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LA VIE PARISIENNE Covers & Cartoons 1917-1922

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LA VIE PARISIENNE Covers & Cartoons 1917-1922

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Highly Recommended. Art by Chéri Hérouard, René Vincent, George Barbier et al. This legendary French magazine reached its peak in both popularity and relevance during the tumultuous years during and just after World War I. The lavishly illustrated magazine employed many of the era's most famous and talented artists and became part of the fabric of Parisian life. This deluxe large-format volume presents scores of sumptuous color illustrations from the magazine's heyday--cover designs and elegant cartoons of chic young beauties in fanciful and occasionally risqué and even nude tableaux. Mature Readers.

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This legendary French magazine reached its peak in both popularity and relevance during the tumultuous years during and just after World War I. The lavishly illustrated magazine employed many of the era's most famous and talented artists and became part of the fabric of Parisian life. This deluxe large-format volume presents scores of sumptuous color illustrations from the magazine's heyday--cover designs and elegant cartoons of chic young beauties in fanciful and occasionally risqué and even nude tableaux.

Many of these illustrations have not been readily available for nearly a century, making this compilation of particular interest and value to lovers of graphic art and Parisian culture. Published weekly, the periodical covered current topics in literature, music, arts, and theatre, offering an attractive mix of subjects coupled with witty commentary on news of the day. But here we concentrate on the extraordinary artwork by the above-mentioned artists, all three excellent creators who are among the best of their times.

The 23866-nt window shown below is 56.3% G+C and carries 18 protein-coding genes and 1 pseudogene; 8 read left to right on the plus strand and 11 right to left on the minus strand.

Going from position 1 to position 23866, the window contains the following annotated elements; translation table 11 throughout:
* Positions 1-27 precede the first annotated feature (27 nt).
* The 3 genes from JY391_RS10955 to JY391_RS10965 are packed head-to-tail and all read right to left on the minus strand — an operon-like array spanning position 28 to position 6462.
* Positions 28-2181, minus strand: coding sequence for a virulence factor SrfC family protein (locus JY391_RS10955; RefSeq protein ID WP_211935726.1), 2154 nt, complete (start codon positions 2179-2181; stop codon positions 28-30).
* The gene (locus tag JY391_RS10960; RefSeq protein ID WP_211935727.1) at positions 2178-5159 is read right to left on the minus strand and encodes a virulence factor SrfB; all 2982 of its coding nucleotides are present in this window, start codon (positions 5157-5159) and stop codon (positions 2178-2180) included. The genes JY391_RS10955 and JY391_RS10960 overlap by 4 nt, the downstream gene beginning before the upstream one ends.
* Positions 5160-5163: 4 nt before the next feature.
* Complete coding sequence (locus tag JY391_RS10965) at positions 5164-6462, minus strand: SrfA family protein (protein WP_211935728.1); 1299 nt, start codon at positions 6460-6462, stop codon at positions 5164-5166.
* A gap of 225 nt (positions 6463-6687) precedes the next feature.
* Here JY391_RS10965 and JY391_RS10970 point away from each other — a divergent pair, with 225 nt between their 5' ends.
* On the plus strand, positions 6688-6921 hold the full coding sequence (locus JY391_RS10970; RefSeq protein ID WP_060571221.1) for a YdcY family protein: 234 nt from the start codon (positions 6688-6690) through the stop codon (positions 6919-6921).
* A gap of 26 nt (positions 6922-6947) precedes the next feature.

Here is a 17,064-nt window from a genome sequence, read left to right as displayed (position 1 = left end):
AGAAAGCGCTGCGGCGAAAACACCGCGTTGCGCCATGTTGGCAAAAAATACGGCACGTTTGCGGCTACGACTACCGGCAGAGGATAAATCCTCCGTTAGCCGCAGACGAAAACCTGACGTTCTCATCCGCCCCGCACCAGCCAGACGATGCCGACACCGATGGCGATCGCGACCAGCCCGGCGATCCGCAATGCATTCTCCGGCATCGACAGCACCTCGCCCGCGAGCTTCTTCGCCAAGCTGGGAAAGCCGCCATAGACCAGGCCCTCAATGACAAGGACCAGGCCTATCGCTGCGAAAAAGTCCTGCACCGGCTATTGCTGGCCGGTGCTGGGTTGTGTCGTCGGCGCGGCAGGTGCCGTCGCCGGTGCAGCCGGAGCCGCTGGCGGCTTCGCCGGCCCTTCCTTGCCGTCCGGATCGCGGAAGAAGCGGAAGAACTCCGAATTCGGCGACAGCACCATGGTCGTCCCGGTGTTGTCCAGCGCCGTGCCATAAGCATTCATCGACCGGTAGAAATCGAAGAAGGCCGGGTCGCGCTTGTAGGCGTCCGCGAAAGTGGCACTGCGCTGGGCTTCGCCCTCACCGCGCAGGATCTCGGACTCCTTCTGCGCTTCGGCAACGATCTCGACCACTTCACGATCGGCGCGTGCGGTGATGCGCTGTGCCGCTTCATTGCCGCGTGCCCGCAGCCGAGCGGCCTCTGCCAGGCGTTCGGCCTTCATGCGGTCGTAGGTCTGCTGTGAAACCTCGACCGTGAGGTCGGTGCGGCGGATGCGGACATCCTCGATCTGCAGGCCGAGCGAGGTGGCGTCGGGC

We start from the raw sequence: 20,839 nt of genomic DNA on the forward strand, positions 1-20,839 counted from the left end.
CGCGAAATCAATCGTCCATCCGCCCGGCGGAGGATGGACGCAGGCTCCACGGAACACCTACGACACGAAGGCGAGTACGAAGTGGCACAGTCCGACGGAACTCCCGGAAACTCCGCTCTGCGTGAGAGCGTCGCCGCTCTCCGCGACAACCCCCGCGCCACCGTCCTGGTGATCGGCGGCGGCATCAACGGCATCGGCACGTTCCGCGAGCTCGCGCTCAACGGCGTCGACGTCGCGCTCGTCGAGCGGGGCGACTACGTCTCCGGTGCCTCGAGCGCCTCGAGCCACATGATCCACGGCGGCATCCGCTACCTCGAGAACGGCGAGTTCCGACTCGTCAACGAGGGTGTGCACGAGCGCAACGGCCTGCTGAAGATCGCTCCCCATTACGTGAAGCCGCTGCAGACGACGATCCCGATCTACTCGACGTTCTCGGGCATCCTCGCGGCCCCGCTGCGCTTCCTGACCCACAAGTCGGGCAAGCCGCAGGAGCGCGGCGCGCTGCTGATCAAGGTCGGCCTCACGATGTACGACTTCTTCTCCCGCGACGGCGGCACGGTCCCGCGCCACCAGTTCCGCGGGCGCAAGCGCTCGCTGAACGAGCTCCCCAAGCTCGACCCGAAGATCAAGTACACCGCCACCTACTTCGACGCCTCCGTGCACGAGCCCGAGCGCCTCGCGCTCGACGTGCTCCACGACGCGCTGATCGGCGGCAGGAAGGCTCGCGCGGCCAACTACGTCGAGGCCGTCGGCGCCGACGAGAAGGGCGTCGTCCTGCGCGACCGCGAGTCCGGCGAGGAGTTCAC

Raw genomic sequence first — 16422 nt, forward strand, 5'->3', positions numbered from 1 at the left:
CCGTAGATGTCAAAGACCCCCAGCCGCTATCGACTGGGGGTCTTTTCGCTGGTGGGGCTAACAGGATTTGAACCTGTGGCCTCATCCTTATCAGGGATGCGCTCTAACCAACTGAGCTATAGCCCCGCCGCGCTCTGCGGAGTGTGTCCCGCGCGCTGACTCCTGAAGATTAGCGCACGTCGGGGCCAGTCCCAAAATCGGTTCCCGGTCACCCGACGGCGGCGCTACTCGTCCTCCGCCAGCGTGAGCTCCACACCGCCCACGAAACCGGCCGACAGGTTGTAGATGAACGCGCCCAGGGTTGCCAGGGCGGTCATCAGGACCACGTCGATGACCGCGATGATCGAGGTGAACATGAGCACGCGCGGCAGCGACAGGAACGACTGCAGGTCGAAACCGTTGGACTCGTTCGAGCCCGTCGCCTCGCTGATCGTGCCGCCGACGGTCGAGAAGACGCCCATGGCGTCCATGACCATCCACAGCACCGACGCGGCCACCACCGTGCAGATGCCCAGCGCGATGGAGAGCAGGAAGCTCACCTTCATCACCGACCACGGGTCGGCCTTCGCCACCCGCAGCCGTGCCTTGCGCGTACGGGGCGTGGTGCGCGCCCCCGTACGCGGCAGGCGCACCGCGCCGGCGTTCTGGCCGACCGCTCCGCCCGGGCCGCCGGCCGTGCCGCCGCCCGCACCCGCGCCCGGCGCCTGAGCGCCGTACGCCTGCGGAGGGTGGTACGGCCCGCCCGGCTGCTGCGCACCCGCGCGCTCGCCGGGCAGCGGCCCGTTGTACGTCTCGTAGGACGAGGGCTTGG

From the Introduction:

"La Vie Parisenne was a weekly paper published in Paris--and about Paris--since 1863. It was never more important to the city than in the years during the First World War and shortly afterward. During those years it embodied the spirit of a people passionate about art, fashion, and theatre--but surrounded by war and its effects. Life was not just about the news, and the citizens of Paris were fighting to maintain their lives, and their culture. La Vie Parisenne with its colorful satire and beautiful imagery, helped then do just that, with a wink and a nod to the reality of politics around them."

"During the later years of the war, when American servicemen began to enter Paris, the magazine celebrated their arrival. After the Armistice, the city celebrated a friendship with the United States that had never been stronger. La Vie Parisenne became a tangible reminder of those ties to thousands of servicemen, and many copies came home with them after the war, depicting the joy and beauty [quite literally, of the beautiful and vivacious ladies] that was, and is, Paris."

Bud here: I personally collect these original issues for exactly that reason. The artwork by Hérouard, is wonderful. He did the girl with the key which we illustrate here. He was the subject of a feature article in the very first Illustrator's Quarterly, issue #1, which is still available in a discounted set. George Barbier is of course a huge name from this era, and was the subject of a recent book that we also handle. René Vincent also appears in a new book just in, Fashion Illustration in Britain.

Artist Louis Chalon was also a contributor to the magazine, although I haven't confirmed that he is in this volume. He was the subject of Jim Vadeboncoeur's Images Portfolio and a major set of illustrations in Images #13.

Additional Information

Additional Information

Item Code LAVIEH
Publisher Calla
Publish Date 2018
ISBN 9781606601181
Adult Rating Mature Readers
Binding Hard Cover
Dimensions 9x12
# Pages 208pg
Color Partial Color
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